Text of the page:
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How I Learned to Love Strategic Planning

When I was a nonprofit staff member, I disliked the words “strategic planning.” I feared the process would take forever.  Or that the plan would no longer be relevant by the time we were done. Or we would be too busy to implement it. Or worse, we wouldn’t even look at it. Sound familiar to you?

It wasn’t until I went to graduate school that strategic planning came alive for me. I learned to appreciate its purpose. Strategic planning is leaders wrestling with the biggest questions of organizational identity, opportunities, and impact. It’s dynamic, important, and rooted in individual and collective passion for doing good. There’s so much to love here. 

Now, I have the privilege of facilitating strategic plans with organizations in our region and around the nation. No matter the organization, people love strategic planning when we include these three elements:   

Element 1: Invite Board and Staff to Collaborate.

There’s a perception in the nonprofit world that the Board of Directors develops a strategic plan and the staff implements it.  In reality, a great strategic planning process unites the on-the-ground thinking from staff leaders with the big picture thinking of the board.

By including complementary perspectives from Board and staff leaders, the plan can reflect reality at all levels of the organization. Everyone involved is more likely to own what it takes to make the plan happen. Of course, the Board still approves the final plan.

Element 2: Look Around at Your Community.

If your organization has been heads-down on your program delivery for years, it’s time to push back from your desks. We believe every strategic planning process should include a peer analysis: a comparison of your organization against three or four other nonprofits that work in your field. 

I have seen clients experience major “Ah ha!” moments by scanning their peers. Some have pleasant moments of affirmation where they see they are the biggest or best in their field. Others have sobering realizations that another organization is better positioned to meet a community need.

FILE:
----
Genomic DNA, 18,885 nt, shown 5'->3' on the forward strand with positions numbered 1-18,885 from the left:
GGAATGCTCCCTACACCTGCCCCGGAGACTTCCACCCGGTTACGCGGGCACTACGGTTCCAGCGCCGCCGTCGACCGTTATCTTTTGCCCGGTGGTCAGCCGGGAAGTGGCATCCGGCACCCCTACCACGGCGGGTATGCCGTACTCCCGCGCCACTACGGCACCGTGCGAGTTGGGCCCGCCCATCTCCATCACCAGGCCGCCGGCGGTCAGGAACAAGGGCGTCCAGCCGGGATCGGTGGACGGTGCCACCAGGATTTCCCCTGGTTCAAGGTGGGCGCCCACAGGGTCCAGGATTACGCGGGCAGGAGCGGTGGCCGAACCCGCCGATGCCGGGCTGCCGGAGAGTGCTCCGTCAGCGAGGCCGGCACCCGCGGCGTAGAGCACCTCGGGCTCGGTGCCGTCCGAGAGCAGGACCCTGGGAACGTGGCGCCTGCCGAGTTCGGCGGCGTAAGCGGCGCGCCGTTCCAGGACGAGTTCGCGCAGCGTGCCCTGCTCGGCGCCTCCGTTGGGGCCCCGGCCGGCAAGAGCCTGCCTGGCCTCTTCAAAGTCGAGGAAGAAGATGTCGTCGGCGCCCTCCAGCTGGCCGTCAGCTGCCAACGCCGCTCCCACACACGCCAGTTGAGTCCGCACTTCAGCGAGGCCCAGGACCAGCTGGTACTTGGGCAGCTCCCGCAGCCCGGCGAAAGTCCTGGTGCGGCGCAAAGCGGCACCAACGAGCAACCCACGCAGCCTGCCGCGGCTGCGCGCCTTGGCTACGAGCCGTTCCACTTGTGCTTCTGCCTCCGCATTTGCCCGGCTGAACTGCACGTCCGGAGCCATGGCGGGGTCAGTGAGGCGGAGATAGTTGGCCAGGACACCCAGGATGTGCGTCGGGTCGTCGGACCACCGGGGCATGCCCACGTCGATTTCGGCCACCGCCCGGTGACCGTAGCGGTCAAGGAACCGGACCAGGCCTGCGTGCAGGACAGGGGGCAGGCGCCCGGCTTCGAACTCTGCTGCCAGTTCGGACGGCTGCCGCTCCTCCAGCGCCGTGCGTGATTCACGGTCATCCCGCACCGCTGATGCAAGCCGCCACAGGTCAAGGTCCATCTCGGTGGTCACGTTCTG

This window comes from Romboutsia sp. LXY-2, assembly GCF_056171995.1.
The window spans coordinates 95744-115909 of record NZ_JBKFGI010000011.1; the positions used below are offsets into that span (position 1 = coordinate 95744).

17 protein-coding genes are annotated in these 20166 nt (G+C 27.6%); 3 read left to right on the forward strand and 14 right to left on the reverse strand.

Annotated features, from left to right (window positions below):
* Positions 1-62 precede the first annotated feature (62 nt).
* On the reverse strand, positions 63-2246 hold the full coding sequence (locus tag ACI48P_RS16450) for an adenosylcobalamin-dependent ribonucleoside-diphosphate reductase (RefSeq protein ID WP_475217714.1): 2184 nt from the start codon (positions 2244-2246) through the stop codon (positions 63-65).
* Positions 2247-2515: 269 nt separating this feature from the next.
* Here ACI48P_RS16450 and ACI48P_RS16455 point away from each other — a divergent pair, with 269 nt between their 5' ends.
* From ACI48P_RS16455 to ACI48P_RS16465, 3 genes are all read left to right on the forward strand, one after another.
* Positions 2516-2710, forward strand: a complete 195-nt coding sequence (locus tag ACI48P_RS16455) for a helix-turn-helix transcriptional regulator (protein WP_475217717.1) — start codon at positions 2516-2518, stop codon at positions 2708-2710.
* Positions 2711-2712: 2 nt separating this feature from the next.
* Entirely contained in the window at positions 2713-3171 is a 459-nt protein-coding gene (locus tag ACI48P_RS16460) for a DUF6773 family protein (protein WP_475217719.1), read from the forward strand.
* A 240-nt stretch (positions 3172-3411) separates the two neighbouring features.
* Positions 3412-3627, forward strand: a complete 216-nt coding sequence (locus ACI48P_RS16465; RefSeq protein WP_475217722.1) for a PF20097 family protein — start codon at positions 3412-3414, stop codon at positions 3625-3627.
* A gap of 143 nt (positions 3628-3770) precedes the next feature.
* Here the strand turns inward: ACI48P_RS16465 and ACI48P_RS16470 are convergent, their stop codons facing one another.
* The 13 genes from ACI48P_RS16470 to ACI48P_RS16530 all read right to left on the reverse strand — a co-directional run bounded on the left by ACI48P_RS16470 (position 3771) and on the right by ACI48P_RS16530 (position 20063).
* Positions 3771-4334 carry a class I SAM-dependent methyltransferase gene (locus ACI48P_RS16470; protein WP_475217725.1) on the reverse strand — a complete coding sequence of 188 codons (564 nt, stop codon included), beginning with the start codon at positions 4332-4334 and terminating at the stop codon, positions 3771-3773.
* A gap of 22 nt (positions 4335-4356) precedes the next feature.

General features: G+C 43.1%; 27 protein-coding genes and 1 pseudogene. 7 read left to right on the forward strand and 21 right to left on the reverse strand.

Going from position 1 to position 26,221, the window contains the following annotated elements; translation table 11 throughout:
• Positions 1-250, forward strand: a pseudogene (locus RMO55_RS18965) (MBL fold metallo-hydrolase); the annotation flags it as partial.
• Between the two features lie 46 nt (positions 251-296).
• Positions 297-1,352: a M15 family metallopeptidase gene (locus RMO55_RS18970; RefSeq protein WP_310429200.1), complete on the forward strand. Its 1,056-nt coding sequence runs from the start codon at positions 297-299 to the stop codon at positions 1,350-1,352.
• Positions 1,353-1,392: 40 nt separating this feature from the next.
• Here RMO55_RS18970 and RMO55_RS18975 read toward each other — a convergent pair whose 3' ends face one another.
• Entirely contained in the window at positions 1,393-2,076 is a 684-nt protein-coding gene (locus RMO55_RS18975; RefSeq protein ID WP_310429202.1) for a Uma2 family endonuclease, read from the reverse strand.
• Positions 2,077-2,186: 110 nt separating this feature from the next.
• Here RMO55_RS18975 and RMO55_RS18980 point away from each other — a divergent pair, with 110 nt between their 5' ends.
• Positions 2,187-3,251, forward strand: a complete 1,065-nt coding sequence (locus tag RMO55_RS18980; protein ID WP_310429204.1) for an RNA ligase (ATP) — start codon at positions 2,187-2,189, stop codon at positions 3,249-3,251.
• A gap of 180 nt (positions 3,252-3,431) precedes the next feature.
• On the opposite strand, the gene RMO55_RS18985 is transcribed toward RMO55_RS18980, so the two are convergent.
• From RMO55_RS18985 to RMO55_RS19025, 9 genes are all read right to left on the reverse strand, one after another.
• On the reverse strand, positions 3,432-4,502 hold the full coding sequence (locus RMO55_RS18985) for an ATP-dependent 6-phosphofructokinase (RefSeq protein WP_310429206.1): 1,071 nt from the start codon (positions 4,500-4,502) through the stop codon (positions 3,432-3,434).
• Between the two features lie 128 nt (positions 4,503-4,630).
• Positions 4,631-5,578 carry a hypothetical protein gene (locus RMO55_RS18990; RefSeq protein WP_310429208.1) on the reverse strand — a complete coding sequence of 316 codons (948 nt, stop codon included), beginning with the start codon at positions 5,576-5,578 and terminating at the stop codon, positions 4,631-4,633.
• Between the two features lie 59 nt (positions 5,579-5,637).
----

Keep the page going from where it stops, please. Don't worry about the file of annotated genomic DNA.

These epiphanies allow you to define the strategic advantages that truly set you apart from every other organization. Then, you can forge a new path based upon your real (not imagined) strengths.

Element 3: Encourage Strategic Thinking.  

In The Nonprofit Strategy Revolution, David LaPiana makes a good case for the importance of strategic thinking. Writing down a bunch of goals is not what he has in mind. He promotes a process that brings organizational leaders together during “protected time” to think strategically about: 1) Who are we as an organization? 2) What is our current impact? and 3) How can we best increase our impact?

At Ostara, our approach to strategic planning reflects LaPiana’s thinking. We create a written plan at the end of the process, but we also strive to leave behind the kind of strategic thinking that will help an organization meet the next big unexpected opportunity or challenge.

In the end, a good strategic planning process should be powerful, not painful. Board and staff should have clarity about the most strategic way to meet community needs and a plan to actually make it happen. Perhaps you will also find a newfound love for strategic planning along the way!


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